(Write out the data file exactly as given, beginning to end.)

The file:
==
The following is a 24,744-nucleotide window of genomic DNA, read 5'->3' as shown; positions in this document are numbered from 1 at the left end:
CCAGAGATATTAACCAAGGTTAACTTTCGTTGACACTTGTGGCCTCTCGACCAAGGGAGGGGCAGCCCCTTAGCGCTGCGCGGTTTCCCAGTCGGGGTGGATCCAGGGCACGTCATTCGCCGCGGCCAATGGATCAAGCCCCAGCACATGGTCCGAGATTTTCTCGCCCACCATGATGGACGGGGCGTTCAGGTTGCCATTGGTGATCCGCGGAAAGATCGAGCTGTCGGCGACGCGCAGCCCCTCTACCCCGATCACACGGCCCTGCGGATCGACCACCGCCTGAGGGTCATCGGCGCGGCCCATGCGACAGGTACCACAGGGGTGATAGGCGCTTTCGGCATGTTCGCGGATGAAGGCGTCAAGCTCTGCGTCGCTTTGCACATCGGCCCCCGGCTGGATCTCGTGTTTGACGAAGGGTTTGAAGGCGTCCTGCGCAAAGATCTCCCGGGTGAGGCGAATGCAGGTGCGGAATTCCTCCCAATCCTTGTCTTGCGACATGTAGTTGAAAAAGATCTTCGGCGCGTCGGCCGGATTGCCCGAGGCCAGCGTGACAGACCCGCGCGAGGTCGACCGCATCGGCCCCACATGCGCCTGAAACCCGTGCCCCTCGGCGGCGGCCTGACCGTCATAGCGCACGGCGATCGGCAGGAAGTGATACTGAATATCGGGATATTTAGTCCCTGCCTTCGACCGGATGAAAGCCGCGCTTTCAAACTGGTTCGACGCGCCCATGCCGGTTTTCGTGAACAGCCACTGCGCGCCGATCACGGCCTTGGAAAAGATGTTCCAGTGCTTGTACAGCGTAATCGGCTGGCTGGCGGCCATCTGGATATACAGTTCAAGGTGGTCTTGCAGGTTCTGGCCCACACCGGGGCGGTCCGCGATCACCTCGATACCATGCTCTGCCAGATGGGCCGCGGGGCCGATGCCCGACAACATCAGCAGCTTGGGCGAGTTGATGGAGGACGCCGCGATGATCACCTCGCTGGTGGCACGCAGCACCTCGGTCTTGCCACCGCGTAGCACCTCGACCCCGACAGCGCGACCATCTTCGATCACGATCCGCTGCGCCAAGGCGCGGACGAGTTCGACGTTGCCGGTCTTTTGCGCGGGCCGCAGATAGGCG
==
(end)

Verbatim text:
The following is a 24,744-nucleotide window of genomic DNA, read 5'->3' as shown; positions in this document are numbered from 1 at the left end:
CCAGAGATATTAACCAAGGTTAACTTTCGTTGACACTTGTGGCCTCTCGACCAAGGGAGGGGCAGCCCCTTAGCGCTGCGCGGTTTCCCAGTCGGGGTGGATCCAGGGCACGTCATTCGCCGCGGCCAATGGATCAAGCCCCAGCACATGGTCCGAGATTTTCTCGCCCACCATGATGGACGGGGCGTTCAGGTTGCCATTGGTGATCCGCGGAAAGATCGAGCTGTCGGCGACGCGCAGCCCCTCTACCCCGATCACACGGCCCTGCGGATCGACCACCGCCTGAGGGTCATCGGCGCGGCCCATGCGACAGGTACCACAGGGGTGATAGGCGCTTTCGGCATGTTCGCGGATGAAGGCGTCAAGCTCTGCGTCGCTTTGCACATCGGCCCCCGGCTGGATCTCGTGTTTGACGAAGGGTTTGAAGGCGTCCTGCGCAAAGATCTCCCGGGTGAGGCGAATGCAGGTGCGGAATTCCTCCCAATCCTTGTCTTGCGACATGTAGTTGAAAAAGATCTTCGGCGCGTCGGCCGGATTGCCCGAGGCCAGCGTGACAGACCCGCGCGAGGTCGACCGCATCGGCCCCACATGCGCCTGAAACCCGTGCCCCTCGGCGGCGGCCTGACCGTCATAGCGCACGGCGATCGGCAGGAAGTGATACTGAATATCGGGATATTTAGTCCCTGCCTTCGACCGGATGAAAGCCGCGCTTTCAAACTGGTTCGACGCGCCCATGCCGGTTTTCGTGAACAGCCACTGCGCGCCGATCACGGCCTTGGAAAAGATGTTCCAGTGCTTGTACAGCGTAATCGGCTGGCTGGCGGCCATCTGGATATACAGTTCAAGGTGGTCTTGCAGGTTCTGGCCCACACCGGGGCGGTCCGCGATCACCTCGATACCATGCTCTGCCAGATGGGCCGCGGGGCCGATGCCCGACAACATCAGCAGCTTGGGCGAGTTGATGGAGGACGCCGCGATGATCACCTCGCTGGTGGCACGCAGCACCTCGGTCTTGCCACCGCGTAGCACCTCGACCCCGACAGCGCGACCATCTTCGATCACGATCCGCTGCGCCAAGGCGCGGACGAGTTCGACGTTGCCGGTCTTTTGCGCGGGCCGCAGATAGGCG